Stanley Cup Finals 2013: Ranking Most Likely Conn Smythe Trophy Winners

Benjamin KleinContributor IIIJune 12, 2013

BOSTON, MA - JUNE 07: Tuukka Rask #40 of the Boston Bruins makes a save in the second period against the Pittsburgh Penguins in Game Four of the Eastern Conference Final during the 2013 NHL Stanley Cup Playoffs at the TD Garden on June 7, 2013 in Boston, United States.  (Photo by Bruce Bennett/Getty Images)
Bruce Bennett/Getty Images

The Conn Smythe Trophy is the second-best award of the postseason, but there’s no doubt that several players will be attempting to win it in the process of coming out victorious in the Stanley Cup Finals.

The Boston Bruins and Chicago Blackhawks each have several contenders for the award that’s given to the best player throughout the entire postseason.

It’s unlike any other postseason award in a major sport since it’s not only about dominance in the finals, but throughout the entire playoffs. That just makes it even more special. A player must be on top of his game for an extended period of time in order to be worthy of winning it.

So, of the players who’ll be playing for the Stanley Cup over the next week or so, who enters the finals in the best shape to win the Conn Smythe Trophy? Let’s take a look at the three top contenders for this year’s award.


3. David Krejci, Forward, Boston Bruins

Several of the Bruins’ players have stepped up their game in the postseason, but no one has been better than David Krejci.The Boston forward has been unstoppable and has continually put shots on net—with several getting by the goalie.

In 16 postseason games, Krejci has scored nine goals, which is more than any player. He also has more playoff points than anyone else. His 12 assists sit in second place to Pittsburgh’s Kris Letang’s 13. His plus-14 rating and 42 shots are also the second-best in the NHL.

If he’s not passing, he’s scoring. If he’s not scoring, he’s passing. Toronto, New York and Pittsburgh have all failed to stop Krejci throughout the Stanley Cup playoffs.

This is what Krejci’s teammate Andrew Ference told Julian Benbow of The Boston Globe about the forward’s composure on the ice:

Everybody can see when he’s on his game. He’s controlling the pace of the play and just playing with an extreme confidence. I think that’s the biggest thing that he has over a lot of guys is confidence to make plays, a calmness about him in certain situations.

He’s not an emotional roller coaster. He really is pretty calm in big situations and overtimes and big games and stuff like that.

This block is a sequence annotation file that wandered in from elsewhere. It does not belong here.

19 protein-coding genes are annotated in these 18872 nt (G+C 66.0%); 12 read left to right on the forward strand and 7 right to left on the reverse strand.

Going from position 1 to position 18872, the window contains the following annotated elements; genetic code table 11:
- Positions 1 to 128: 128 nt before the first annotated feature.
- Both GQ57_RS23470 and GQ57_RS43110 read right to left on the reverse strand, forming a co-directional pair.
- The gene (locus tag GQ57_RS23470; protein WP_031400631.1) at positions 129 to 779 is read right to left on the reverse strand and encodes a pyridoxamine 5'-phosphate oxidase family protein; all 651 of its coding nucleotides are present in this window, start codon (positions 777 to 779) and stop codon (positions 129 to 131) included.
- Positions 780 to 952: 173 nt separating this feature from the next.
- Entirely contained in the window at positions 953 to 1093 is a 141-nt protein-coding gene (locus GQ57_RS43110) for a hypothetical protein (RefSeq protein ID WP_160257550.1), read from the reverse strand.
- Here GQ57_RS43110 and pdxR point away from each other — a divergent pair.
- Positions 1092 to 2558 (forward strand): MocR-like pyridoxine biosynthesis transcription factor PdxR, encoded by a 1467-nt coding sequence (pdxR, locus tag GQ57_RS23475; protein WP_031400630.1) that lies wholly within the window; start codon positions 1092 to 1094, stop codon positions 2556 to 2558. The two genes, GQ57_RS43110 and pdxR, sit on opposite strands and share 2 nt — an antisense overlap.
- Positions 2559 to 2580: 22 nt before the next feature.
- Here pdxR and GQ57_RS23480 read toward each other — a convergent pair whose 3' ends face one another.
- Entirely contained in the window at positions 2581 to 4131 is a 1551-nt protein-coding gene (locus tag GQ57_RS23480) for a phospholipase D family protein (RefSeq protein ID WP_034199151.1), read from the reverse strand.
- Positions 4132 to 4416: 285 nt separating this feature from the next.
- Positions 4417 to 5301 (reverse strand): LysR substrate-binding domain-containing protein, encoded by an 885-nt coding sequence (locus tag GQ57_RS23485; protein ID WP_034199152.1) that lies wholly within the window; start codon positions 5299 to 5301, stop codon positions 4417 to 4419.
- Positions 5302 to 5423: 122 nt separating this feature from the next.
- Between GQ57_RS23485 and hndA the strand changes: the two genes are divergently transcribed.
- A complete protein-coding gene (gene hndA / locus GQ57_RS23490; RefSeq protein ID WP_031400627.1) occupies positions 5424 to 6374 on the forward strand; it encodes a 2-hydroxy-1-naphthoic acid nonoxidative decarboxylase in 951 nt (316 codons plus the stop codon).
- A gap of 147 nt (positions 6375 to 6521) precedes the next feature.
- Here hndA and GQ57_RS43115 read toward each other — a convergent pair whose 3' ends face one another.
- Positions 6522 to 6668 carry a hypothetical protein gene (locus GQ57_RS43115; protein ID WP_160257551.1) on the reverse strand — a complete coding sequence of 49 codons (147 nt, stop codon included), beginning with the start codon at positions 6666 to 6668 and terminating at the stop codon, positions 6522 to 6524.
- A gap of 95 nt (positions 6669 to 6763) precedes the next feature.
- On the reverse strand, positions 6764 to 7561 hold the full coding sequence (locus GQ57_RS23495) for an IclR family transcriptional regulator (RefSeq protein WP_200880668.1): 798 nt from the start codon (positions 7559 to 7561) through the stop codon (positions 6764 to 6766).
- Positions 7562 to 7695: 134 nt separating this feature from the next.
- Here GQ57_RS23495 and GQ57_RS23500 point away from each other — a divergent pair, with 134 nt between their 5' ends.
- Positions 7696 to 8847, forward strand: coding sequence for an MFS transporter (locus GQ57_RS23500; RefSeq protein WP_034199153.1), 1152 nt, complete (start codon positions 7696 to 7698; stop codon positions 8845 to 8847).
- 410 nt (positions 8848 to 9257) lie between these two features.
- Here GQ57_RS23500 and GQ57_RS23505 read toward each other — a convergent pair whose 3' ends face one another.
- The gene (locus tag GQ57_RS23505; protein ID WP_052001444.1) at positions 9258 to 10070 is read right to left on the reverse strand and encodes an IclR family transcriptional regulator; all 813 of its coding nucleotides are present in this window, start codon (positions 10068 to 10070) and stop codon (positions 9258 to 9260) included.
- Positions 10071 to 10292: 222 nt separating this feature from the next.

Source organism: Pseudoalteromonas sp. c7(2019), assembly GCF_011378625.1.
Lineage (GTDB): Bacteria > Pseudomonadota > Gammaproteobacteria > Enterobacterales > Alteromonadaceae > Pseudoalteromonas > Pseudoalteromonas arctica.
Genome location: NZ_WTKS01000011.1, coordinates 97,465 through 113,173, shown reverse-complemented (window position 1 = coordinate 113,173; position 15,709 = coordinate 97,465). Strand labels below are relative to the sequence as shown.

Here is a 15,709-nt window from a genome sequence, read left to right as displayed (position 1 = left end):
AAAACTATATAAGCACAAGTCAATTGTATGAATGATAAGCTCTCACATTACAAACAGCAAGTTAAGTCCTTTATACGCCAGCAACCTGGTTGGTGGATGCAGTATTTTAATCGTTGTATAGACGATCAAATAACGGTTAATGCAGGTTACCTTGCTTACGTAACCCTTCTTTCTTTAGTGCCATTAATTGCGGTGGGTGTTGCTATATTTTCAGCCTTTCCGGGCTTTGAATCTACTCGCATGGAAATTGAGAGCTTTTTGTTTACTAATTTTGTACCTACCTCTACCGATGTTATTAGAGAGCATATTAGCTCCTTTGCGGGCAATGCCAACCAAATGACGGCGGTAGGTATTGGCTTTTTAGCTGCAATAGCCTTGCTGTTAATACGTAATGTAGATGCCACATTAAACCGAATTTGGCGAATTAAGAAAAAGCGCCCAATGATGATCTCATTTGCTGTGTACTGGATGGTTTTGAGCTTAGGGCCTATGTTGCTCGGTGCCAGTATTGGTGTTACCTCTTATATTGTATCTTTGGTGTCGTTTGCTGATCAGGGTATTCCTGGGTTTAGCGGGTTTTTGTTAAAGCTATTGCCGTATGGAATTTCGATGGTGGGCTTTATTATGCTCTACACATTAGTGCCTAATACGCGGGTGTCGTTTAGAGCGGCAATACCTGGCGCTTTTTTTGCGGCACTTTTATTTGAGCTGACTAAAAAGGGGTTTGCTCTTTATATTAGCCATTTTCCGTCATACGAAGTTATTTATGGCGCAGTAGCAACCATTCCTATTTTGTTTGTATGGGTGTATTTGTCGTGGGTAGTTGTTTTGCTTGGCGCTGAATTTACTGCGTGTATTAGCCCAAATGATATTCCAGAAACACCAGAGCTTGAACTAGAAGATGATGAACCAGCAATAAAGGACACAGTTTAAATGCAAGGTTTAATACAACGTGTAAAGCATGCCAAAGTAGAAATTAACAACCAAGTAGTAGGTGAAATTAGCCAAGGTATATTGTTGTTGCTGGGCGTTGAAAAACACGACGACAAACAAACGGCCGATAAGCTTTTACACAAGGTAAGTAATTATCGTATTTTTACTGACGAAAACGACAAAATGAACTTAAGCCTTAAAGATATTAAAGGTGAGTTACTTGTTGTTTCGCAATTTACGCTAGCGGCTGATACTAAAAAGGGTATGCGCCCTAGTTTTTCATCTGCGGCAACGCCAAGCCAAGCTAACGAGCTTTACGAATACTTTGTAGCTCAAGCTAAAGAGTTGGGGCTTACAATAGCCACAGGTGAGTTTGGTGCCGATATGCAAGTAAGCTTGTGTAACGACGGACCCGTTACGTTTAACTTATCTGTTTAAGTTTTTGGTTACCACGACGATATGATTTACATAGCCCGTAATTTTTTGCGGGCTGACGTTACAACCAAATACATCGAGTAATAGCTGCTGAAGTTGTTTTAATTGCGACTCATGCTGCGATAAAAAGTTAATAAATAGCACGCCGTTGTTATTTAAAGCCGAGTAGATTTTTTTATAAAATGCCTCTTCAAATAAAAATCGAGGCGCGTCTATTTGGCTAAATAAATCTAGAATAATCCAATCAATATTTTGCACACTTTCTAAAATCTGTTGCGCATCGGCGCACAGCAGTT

Krejci has always played well in the postseason. In 75 career playoff games, he has 29 goals and 39 assists for nearly an average of one point per game. If he continues to play like he has over the last three weeks, there’s no doubt he’ll be in the running for the postseason’s top player.


2. Patrick Kane, Forward, Chicago Blackhawks

The Blackhawks live and die with Patrick Kane. It’s that simple.

If Chicago is going to defeat Boston four times in the next week and a half, it’s because Kane scored a handful of goals or at least assisted on ones scored by his teammates. In 17 games during the Stanley Cup playoffs, Kane has scored six times and has totaled eight assists.

Out of the 17 games that Kane has played in during the playoffs, he has earned at least one point in 10 of them. He’s had at least two points in three games. In the Blackhawks’ most recent victory over the defending champion Kings, he had a hat trick—which was completed when he scored a goal in double overtime.

Here’s what Kane told Michael Vega of The Boston Globe about his approach on the ice:

I’m a player that wants the puck and I’m a better player when I have it. I think whether it was teammates, coaches, coaches from past, my parents, just saying that, ‘You’ve got to want the puck.' That’s what I tried to do in the last two games. Felt like I had more success when I did that.

Now I’ll try to have the same mind-set going into the finals. I’ll just try to get the puck and make plays, not so much worry about scoring or getting an assist or points, just try to get it and make plays.

When Chicago won the Stanley Cup three years ago, Kane had 28 points in the playoffs, scoring 10 goals and totaling 18 assists. Despite his high point total, it was Jonathan Toews that won the Conn Smythe.

Kane is 14 points shy of his total from that year, but he may already have enough to win the trophy this year, should Chicago win it all.


1. Tuukka Rask, Goalie, Boston Bruins

Two years ago, when the Bruins won the Stanley Cup, Tuukka Rask was the backup for Tim Thomas—the Conn Smythe trophy winner that season. Thomas stood on his head all postseason long and was deserving of the honor. This year, it’s Rask’s time to win the award.

One could make the case for Rask to win the Conn Smythe even if the Bruins didn’t make it to the Stanley Cup. That’s how well he’s played.

In 17 games, Rask has a .943 save percentage, which is the best in hockey by a large margin. He currently sits 0.02 points away from the lead in goals against average, which is held by his counterpart this series, Corey Crawford. Without Rask, the Bruins wouldn’t have made it out of the first round.

And now, it’s Anton Khudobin who’s looking on in the backup role, admiring what the starter is doing. Rask’s backup told Matt Kalman of the Boston Herald about his postseason numbers, “I just checked yesterday. I didn’t really think about it and yesterday I checked. These numbers are amazing. I think he’s going to make history.”

Rask only needs to win four more games in order to hoist the Stanley Cup for the second time in his career. But he’ll also be hoisting the Conn Smythe Trophy if the Bruins finish the Blackhawks off. There’s no doubt about that.